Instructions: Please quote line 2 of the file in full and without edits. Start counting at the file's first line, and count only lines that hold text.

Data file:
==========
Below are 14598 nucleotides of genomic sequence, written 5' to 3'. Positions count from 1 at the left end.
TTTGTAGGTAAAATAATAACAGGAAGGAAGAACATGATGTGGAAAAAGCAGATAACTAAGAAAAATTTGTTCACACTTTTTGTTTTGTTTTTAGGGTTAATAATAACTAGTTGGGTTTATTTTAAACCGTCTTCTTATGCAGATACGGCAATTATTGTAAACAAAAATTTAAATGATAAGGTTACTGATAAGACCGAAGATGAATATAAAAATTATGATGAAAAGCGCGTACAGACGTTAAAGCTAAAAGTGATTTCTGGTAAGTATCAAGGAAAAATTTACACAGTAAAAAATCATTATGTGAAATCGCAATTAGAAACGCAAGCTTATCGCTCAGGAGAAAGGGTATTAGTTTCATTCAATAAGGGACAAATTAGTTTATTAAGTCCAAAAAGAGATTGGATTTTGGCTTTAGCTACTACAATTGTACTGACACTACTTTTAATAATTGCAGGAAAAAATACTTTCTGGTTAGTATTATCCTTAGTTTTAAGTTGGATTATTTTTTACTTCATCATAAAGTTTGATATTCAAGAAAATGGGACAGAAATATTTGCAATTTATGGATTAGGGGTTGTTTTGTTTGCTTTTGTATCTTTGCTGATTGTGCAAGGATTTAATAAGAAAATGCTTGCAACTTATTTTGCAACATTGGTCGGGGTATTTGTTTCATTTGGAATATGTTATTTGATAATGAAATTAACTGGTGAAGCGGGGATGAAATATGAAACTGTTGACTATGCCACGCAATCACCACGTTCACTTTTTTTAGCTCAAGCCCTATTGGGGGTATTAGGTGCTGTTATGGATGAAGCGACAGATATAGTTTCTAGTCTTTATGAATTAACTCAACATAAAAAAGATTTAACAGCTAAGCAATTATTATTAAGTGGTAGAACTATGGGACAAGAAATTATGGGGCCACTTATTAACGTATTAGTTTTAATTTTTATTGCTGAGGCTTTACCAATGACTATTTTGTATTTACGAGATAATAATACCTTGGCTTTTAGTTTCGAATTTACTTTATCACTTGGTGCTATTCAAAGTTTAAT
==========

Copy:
TTTGTAGGTAAAATAATAACAGGAAGGAAGAACATGATGTGGAAAAAGCAGATAACTAAGAAAAATTTGTTCACACTTTTTGTTTTGTTTTTAGGGTTAATAATAACTAGTTGGGTTTATTTTAAACCGTCTTCTTATGCAGATACGGCAATTATTGTAAACAAAAATTTAAATGATAAGGTTACTGATAAGACCGAAGATGAATATAAAAATTATGATGAAAAGCGCGTACAGACGTTAAAGCTAAAAGTGATTTCTGGTAAGTATCAAGGAAAAATTTACACAGTAAAAAATCATTATGTGAAATCGCAATTAGAAACGCAAGCTTATCGCTCAGGAGAAAGGGTATTAGTTTCATTCAATAAGGGACAAATTAGTTTATTAAGTCCAAAAAGAGATTGGATTTTGGCTTTAGCTACTACAATTGTACTGACACTACTTTTAATAATTGCAGGAAAAAATACTTTCTGGTTAGTATTATCCTTAGTTTTAAGTTGGATTATTTTTTACTTCATCATAAAGTTTGATATTCAAGAAAATGGGACAGAAATATTTGCAATTTATGGATTAGGGGTTGTTTTGTTTGCTTTTGTATCTTTGCTGATTGTGCAAGGATTTAATAAGAAAATGCTTGCAACTTATTTTGCAACATTGGTCGGGGTATTTGTTTCATTTGGAATATGTTATTTGATAATGAAATTAACTGGTGAAGCGGGGATGAAATATGAAACTGTTGACTATGCCACGCAATCACCACGTTCACTTTTTTTAGCTCAAGCCCTATTGGGGGTATTAGGTGCTGTTATGGATGAAGCGACAGATATAGTTTCTAGTCTTTATGAATTAACTCAACATAAAAAAGATTTAACAGCTAAGCAATTATTATTAAGTGGTAGAACTATGGGACAAGAAATTATGGGGCCACTTATTAACGTATTAGTTTTAATTTTTATTGCTGAGGCTTTACCAATGACTATTTTGTATTTACGAGATAATAATACCTTGGCTTTTAGTTTCGAATTTACTTTATCACTTGGTGCTATTCAAAGTTTAAT